Clothey writes that “Skanda thus comes to be known as a father, and persons wishing children are exhorted to worship him” (Clothey 2005b:52). The story continues with Skanda declaring Svaha to be his mother, and with Brahma’s advice, identifies Rudra “the howler” as his father. Rudra along with Indra, Varuna, the god of the heavens and water, and Yama, the god of death, come to welcome Kumara in a procession. As Kumara is leaving a Deva – Asura, god and demon, battle begins. Mahisa, the chief of the Asuras was causing the Devas to flee, and is about to crush Rudra’s chariot when Kumara comes to his aid and kills Mahisa with his sakti. This story also shows events in a span of Skanda’s life. He is conceived on the first day, visible on the second day, takes form of a child on third day, grows limbs and becomes the general of the army on the fourth day. He bears Siva’s bow, and is regarded by the devas as the one to save their cosmos on the fourth day, and he takes his emblems of war on the sixth day (Clothey 2005b:51-53). This is one account of the origin of Skanda. The author Vyasa, is represented to be the composer of the Mahabharata.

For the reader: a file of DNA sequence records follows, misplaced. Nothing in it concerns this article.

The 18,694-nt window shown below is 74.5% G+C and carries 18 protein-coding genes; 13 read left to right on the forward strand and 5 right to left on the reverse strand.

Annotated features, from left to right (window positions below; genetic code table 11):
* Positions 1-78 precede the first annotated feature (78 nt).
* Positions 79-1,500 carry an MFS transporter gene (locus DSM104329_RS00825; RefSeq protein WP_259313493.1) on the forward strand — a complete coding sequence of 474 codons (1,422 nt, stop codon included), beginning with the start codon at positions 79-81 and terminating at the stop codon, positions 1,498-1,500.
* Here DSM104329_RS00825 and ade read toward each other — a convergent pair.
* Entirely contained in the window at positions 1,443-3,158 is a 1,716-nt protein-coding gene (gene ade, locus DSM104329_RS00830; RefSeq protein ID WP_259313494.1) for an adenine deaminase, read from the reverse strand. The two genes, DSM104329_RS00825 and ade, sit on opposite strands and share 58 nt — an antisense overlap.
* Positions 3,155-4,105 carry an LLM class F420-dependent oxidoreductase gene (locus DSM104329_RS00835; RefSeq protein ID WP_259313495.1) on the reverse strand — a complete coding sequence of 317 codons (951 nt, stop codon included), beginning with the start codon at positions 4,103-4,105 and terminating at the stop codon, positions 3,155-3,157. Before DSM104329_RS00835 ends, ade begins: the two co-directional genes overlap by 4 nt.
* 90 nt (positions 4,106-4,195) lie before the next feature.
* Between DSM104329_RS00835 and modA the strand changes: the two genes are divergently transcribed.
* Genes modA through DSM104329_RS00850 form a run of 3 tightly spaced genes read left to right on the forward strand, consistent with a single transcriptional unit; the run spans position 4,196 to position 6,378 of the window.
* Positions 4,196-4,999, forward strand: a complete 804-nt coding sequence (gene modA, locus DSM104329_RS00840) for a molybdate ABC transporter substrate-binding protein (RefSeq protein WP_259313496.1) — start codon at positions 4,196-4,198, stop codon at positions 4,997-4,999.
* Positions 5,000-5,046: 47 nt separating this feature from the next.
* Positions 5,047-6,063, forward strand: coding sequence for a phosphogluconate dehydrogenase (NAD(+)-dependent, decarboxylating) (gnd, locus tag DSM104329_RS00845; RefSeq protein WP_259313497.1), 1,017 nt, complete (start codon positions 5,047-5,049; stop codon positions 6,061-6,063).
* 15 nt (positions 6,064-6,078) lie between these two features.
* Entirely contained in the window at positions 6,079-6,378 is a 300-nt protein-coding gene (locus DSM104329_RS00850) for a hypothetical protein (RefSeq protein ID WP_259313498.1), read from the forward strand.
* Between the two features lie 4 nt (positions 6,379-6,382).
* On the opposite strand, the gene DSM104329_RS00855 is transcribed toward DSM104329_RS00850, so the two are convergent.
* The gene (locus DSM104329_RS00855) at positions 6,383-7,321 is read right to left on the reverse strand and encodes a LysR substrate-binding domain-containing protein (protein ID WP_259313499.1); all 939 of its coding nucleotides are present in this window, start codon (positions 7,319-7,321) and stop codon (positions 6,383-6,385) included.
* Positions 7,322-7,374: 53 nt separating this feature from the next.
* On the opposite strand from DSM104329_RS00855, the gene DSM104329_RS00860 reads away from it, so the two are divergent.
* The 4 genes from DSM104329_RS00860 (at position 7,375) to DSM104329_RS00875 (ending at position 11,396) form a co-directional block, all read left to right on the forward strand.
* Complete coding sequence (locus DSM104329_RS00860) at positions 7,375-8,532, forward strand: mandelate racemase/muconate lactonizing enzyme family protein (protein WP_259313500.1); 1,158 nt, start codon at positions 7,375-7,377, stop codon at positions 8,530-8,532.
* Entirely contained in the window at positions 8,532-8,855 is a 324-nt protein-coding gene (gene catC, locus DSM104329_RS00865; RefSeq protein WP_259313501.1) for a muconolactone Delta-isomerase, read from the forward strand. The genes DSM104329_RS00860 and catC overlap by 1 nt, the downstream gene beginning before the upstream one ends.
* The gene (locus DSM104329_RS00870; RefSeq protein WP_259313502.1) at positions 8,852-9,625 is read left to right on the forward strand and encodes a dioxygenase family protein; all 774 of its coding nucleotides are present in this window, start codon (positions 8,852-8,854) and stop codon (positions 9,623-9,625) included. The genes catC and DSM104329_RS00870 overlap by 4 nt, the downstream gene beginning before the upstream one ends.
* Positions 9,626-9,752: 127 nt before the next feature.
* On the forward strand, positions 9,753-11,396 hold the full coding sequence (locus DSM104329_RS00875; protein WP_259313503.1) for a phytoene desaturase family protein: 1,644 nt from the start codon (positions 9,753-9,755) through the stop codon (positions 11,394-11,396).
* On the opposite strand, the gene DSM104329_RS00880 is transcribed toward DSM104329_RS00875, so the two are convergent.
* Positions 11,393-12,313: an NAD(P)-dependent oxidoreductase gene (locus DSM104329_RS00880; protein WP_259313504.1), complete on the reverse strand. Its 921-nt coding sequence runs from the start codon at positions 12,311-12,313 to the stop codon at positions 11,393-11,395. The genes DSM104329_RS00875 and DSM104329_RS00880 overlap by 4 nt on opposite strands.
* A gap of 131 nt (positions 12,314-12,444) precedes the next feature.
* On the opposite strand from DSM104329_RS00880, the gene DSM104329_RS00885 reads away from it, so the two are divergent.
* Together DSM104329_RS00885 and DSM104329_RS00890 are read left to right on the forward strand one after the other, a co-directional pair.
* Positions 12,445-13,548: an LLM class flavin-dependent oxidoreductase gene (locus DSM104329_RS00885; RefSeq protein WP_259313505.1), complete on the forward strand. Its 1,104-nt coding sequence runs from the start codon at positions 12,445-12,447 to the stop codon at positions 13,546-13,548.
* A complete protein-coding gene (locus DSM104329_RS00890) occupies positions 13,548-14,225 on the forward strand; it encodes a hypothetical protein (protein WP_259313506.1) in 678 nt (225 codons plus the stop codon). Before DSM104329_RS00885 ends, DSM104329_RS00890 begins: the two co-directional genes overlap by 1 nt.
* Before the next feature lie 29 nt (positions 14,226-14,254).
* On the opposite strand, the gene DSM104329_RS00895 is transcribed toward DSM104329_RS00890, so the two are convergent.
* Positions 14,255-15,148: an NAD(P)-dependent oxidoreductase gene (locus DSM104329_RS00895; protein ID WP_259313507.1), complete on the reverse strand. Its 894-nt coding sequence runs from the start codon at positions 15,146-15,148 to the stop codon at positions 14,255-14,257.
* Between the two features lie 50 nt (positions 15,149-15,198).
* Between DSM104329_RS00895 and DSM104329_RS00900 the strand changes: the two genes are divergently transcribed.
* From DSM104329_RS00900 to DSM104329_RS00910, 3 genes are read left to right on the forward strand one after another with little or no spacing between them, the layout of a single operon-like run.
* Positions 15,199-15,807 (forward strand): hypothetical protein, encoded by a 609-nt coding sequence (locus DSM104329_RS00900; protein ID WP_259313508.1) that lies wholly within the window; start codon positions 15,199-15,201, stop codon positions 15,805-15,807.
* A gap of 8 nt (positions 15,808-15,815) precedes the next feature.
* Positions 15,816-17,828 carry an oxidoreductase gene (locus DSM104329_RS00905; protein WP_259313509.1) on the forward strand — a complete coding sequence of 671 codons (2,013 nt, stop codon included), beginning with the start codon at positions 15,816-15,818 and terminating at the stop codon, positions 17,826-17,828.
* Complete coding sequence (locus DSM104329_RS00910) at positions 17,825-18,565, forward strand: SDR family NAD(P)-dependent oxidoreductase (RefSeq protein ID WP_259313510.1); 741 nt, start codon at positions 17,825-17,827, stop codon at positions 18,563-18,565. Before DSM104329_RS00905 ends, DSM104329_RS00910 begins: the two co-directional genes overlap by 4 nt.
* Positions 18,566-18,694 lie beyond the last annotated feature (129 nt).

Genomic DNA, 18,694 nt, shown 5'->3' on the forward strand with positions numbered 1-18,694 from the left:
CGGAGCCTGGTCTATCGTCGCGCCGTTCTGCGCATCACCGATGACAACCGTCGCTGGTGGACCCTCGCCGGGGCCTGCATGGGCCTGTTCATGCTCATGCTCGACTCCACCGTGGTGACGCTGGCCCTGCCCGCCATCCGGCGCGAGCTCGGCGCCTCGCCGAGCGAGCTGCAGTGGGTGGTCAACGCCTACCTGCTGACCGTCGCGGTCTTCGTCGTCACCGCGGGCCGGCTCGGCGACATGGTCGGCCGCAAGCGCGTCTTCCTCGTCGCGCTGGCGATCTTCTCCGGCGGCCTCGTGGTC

Another foundation of Skanda’s beginning comes from Valmiki’s Ramayana. Valmiki tells the story to Rama and Laksmana, two young princes. His telling of the story encourages the young princes to heroic aspirations (Clothey 2005b:53). The summary of the story is as follows. Rudra marries Uma, daughter of Mt. Himavat. One hundred years pass and no son is born to them. The devas like it this way, and fearing that a son born to Rudra would be more powerful then them, they plead with Rudra to not have a son. Rudra’s seed however remains on the ground. Dhara, the earth, can bear his sons. Because of this, the devas ask Agni and Vayu, the wind god, to enter Rudra’s seed. Through Rudra’s seed Mt. Sveta is created, and on Mt. Sveta, in the forest, Kumara is born (Clothey 2005b:53-54).